Combative Campaigns, Competing Narratives Drive Lopsided Governor's Race
Washington’s race for governor is a lopsided affair. Incumbent Democrat Jay Inslee has a three-to-one fundraising advantage over Republican challenger Bill Bryant. And polls show Inslee with a 10 point lead.
But that’s not stopping Bryant from trying to make the campaign a referendum on Inslee’s leadership.
Let’s go back to January 2013. Gov. Inslee’s inaugural address before a joint session of the state legislature. And a promise he made.
“Today, we begin a multi-year effort to bring disruptive change to Olympia,” Inslee said.
Asked nearly four years later, what disruptive change he’s made, Inslee cited record investments in education. He also mentioned a new state cap on carbon emissions and new jobs in the clean-tech sector.
“When you talk about disruptive change, it doesn’t get more disruptive than moving away from fossil fuels and towards a new energy future,” Inslee said. “That’s what we do in our state.”
Inslee also cited “lean management” process improvements including a cut in a backlog of water permits and faster payments to state vendors. In an Inslee campaign ad, a farmer praises the governor’s efforts to rebuild the Skagit River Bridge just six months after it collapsed in May of 2013.
Bryant’s uphill battle
With millions of dollars to tout his record, Inslee appears to be striding toward an easy re-election in November. But look closer and you’ll see a terrier latched onto his pant leg. That’s Republican Bill Bryant. He may not be able to stop Inslee, but he’s trying hard to slow him down.
In TV ads and on the campaign trail Bryant is pounding Inslee on the issue of leadership. One Bryant ad blames Inslee for traffic gridlock in the Puget Sound region -- even though last year Inslee signed a 16-year, $16 billion transportation investment package.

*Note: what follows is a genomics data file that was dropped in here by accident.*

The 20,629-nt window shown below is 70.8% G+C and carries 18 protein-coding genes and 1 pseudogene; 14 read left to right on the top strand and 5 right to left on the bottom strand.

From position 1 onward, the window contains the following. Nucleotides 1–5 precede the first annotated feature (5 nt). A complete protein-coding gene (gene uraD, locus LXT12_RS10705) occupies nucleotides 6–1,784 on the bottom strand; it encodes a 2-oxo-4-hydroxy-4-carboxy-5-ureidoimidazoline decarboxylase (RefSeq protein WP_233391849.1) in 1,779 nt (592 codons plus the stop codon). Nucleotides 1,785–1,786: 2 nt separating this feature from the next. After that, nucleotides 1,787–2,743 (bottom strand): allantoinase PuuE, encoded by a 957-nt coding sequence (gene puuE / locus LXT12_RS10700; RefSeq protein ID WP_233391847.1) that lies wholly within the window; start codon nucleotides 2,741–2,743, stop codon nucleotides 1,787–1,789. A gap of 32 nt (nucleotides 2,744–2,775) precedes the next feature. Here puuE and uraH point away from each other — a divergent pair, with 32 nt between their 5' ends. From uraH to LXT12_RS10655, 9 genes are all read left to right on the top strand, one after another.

Bryant is a former Seattle Port Commissioner and first-time statewide candidate who’s struggled to raise money and get himself known to voters. But as far back as a year ago he was laying the groundwork for the theme of his campaign asking rhetorically:
“What has Gov. Inslee done as governor?” he asked.
Bryant criticized Inslee’s relentless focus on reducing carbon emissions and said he would focus instead on improving high school graduation rates.
“I think it’s a very personal agenda that he feels very strongly about,” Bryant said. “I do not think it should be the priority of the governor when we’re leaving so many kids behind.”
Inslee pointed to a 2 percent increase in the graduation rate since he was elected. The state has also added nearly 290,000 jobs since he took office. Despite Inslee’s advantage in this race, his campaign isn’t giving Bryant a free ride. It’s tried to paint the Republican as out-of-step with most Washington voters on issues like the minimum wage.
Meanwhile, Inslee’s union, trial lawyer and environmental allies just unleashed a $700,000 TV ad blitz against the underdog Republican that aims to tie him to corporate interests.
The big issue
For all the campaign noise, one issue looms largest for the next governor of Washington: education funding.
At their final debate, Inslee and Bryant were asked if they support closing tax exemptions to help pay for schools. As a candidate in 2012, Inslee said he would veto new taxes. But as governor, Inslee proposed a new capital gains tax along with the closure of several tax exemptions -- a record he’s not shying away from now.
“Yes, I do and have supported closing some of the corporate tax breaks that are no longer economically justifiable, are not creating jobs but are making it impossible to educate our children,” Inslee said.
Bryant attacked Inslee’s record on taxes, but also acknowledged the need for a lot more money for schools.
“We need to close loopholes, but ladies and gentlemen closing loopholes is not going to provide us with the billion dollars we need to fund McCleary,” Bryant said. “We’re going to have to have a program that will equitably fund education across our state.”
The Washington Supreme Court has given the governor and lawmakers until the end of next year’s legislative session to figure how to amply fund public schools as required by the state Constitution. Neither candidate has released a detailed plan for how they would get that job done.